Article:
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Brown, G., 2015, October. Self and peer assessment. In Assessment & Grading Seminar Series.
Chiu, K.F. and Hew, K.F.T., 2017. Asynchronous online discussion forum in MOOCs: Does operating matter for peer learning and performance?. Australasian Journal of Educational Technology.
Kulkarni, C., Wei, K.P., Le, H., Chia, D., Papadopoulos, K., Cheng, J., Koller, D. and Klemmer, S.R., 2015. Peer and self assessment in massive online classes. In Design thinking research (pp. 131-168). Springer, Cham.
Kupczynski, L., Mundy, M.A., Goswami, J. and Meling, V., 2014. Cooperative learning in distance learning: a mixed methods study. International Journal of Instruction, 5(2).
Lundberg, C.A., 2014. Peers and faculty as predictors of learning for community college students. Community College Review, 42(2), pp.79-98.
Mastropieri, M.A. and Scruggs, T.E., 2017. The inclusive classroom: Strategies for effective differentiated instruction. Pearson.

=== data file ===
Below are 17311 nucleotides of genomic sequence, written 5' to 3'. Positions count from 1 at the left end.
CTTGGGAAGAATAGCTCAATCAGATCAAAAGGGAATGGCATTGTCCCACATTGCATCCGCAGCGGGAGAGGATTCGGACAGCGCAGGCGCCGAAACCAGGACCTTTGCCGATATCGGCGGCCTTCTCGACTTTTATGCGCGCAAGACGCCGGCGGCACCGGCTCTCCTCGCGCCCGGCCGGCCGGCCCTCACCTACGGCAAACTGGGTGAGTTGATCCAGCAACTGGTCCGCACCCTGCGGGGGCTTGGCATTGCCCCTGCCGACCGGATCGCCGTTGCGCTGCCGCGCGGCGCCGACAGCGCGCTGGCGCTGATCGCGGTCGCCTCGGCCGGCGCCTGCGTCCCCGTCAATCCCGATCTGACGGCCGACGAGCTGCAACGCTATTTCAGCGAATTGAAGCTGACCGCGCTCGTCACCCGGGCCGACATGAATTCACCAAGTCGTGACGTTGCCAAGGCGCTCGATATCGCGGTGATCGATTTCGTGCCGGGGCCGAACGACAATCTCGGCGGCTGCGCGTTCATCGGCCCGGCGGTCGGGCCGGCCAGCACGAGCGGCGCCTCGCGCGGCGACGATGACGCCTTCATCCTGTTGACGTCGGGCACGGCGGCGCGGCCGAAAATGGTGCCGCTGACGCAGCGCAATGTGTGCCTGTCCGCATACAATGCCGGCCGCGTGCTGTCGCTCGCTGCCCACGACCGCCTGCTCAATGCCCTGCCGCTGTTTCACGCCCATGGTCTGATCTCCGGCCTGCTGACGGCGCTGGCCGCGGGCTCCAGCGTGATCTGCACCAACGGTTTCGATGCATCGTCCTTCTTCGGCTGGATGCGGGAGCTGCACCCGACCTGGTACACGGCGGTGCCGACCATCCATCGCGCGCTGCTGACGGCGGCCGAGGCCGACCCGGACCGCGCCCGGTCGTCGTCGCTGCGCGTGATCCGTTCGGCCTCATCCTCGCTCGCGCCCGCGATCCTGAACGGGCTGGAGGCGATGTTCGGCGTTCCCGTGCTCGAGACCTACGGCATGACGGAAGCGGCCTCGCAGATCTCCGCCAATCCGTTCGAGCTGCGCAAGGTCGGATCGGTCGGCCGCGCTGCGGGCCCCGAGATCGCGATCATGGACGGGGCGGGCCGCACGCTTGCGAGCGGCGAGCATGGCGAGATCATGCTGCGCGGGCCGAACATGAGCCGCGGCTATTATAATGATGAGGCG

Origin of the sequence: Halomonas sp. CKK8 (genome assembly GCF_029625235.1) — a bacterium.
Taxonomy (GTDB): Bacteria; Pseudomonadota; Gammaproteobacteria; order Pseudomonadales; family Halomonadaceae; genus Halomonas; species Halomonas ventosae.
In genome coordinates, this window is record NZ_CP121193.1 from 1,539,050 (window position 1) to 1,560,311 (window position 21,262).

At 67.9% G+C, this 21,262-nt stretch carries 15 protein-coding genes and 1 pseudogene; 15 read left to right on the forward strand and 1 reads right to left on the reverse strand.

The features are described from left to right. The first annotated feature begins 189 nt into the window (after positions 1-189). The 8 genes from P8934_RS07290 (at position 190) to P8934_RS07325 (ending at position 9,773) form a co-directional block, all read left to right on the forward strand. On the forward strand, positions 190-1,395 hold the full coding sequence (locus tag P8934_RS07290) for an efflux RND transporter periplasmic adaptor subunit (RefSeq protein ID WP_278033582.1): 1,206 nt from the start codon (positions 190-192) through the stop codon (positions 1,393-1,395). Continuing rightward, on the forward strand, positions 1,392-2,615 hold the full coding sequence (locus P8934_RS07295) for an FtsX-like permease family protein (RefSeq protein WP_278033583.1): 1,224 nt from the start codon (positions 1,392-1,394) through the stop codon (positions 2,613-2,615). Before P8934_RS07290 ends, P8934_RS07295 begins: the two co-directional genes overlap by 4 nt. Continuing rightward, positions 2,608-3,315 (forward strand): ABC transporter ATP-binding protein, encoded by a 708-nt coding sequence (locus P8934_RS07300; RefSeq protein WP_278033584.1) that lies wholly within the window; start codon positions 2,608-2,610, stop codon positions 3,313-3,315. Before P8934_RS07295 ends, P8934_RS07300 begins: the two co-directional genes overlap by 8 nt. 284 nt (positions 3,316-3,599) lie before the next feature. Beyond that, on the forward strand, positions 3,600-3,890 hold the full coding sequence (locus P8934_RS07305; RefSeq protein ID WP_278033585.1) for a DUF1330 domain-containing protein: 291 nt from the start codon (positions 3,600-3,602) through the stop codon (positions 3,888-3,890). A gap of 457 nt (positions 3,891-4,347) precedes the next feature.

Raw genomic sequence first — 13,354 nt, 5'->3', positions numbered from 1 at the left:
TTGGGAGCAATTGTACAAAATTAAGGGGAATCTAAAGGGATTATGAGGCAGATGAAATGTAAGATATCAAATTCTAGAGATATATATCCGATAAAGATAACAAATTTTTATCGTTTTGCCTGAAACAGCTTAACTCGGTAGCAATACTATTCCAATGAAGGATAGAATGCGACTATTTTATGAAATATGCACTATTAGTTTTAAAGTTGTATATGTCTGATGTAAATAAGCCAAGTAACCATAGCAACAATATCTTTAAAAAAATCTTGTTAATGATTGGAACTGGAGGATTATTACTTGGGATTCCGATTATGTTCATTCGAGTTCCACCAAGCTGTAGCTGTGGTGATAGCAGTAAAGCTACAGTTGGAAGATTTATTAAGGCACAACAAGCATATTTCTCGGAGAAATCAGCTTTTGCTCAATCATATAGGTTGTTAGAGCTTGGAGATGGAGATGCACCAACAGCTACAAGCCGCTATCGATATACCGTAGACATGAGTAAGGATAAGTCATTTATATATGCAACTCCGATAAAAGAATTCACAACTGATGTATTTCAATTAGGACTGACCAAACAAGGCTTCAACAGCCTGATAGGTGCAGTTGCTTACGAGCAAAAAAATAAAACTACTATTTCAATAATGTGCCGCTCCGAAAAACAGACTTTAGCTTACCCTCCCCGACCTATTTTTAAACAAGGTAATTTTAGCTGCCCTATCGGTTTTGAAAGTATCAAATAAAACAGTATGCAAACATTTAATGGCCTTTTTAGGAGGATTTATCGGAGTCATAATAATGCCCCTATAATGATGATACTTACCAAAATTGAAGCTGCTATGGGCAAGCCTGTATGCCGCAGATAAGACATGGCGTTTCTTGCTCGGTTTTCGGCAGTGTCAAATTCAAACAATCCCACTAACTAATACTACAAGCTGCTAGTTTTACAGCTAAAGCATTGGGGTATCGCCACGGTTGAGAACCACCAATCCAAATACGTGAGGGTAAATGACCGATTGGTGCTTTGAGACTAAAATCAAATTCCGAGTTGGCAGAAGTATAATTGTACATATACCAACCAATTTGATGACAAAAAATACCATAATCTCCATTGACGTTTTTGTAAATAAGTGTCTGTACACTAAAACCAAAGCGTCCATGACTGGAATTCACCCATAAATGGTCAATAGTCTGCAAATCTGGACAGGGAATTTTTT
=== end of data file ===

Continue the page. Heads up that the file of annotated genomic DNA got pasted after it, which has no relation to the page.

O'Donnell, A.M. and King, A. eds., 2014. Cognitive perspectives on peer learning. Routledge.
Reid, P., Chau, M. and Thalluri, J., 2016. Students' experience and evaluation of peer-to-peer learning innovation. Focus on Health Professional Education: A Multi-disciplinary Journal, 17(1), p.101.
Reinholz, D., 2016. The assessment cycle: a model for learning through peer assessment. Assessment & Evaluation in Higher Education, 41(2), pp.301-315.
Richards, J.C., 2015. The changing face of language learning: Learning beyond the classroom. RELC Journal, 46(1), pp.5-22.
Taylor, E.W., 2017. Transformative learning theory. In Transformative Learning Meets Bildung (pp. 17-29). SensePublishers, Rotterdam.